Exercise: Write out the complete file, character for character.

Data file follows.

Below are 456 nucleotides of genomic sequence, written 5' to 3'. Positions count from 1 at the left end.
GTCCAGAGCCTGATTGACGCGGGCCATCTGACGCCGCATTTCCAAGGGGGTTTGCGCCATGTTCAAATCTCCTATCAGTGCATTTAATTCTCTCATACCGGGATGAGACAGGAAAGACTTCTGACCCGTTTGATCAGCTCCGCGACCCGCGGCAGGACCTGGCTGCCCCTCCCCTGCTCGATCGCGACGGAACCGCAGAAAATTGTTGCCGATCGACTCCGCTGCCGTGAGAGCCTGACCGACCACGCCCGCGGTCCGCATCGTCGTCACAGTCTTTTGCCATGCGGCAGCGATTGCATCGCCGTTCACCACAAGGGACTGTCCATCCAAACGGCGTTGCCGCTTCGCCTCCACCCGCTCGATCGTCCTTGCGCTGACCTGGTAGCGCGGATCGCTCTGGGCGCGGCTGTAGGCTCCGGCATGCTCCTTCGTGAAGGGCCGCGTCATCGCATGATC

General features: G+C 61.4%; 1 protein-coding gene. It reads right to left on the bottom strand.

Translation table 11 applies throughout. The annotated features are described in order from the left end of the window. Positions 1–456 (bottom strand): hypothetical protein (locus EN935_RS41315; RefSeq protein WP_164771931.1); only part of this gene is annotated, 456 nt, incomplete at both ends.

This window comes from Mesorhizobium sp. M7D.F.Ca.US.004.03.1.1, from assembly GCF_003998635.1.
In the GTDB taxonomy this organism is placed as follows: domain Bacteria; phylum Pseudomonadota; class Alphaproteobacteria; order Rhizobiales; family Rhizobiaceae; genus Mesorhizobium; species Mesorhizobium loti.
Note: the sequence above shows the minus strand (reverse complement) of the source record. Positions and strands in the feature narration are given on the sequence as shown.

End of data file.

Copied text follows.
Below are 456 nucleotides of genomic sequence, written 5' to 3'. Positions count from 1 at the left end.
GTCCAGAGCCTGATTGACGCGGGCCATCTGACGCCGCATTTCCAAGGGGGTTTGCGCCATGTTCAAATCTCCTATCAGTGCATTTAATTCTCTCATACCGGGATGAGACAGGAAAGACTTCTGACCCGTTTGATCAGCTCCGCGACCCGCGGCAGGACCTGGCTGCCCCTCCCCTGCTCGATCGCGACGGAACCGCAGAAAATTGTTGCCGATCGACTCCGCTGCCGTGAGAGCCTGACCGACCACGCCCGCGGTCCGCATCGTCGTCACAGTCTTTTGCCATGCGGCAGCGATTGCATCGCCGTTCACCACAAGGGACTGTCCATCCAAACGGCGTTGCCGCTTCGCCTCCACCCGCTCGATCGTCCTTGCGCTGACCTGGTAGCGCGGATCGCTCTGGGCGCGGCTGTAGGCTCCGGCATGCTCCTTCGTGAAGGGCCGCGTCATCGCATGATC

General features: G+C 61.4%; 1 protein-coding gene. It reads right to left on the bottom strand.

Translation table 11 applies throughout. The annotated features are described in order from the left end of the window. Positions 1–456 (bottom strand): hypothetical protein (locus EN935_RS41315; RefSeq protein WP_164771931.1); only part of this gene is annotated, 456 nt, incomplete at both ends.

This window comes from Mesorhizobium sp. M7D.F.Ca.US.004.03.1.1, from assembly GCF_003998635.1.
In the GTDB taxonomy this organism is placed as follows: domain Bacteria; phylum Pseudomonadota; class Alphaproteobacteria; order Rhizobiales; family Rhizobiaceae; genus Mesorhizobium; species Mesorhizobium loti.
Note: the sequence above shows the minus strand (reverse complement) of the source record. Positions and strands in the feature narration are given on the sequence as shown.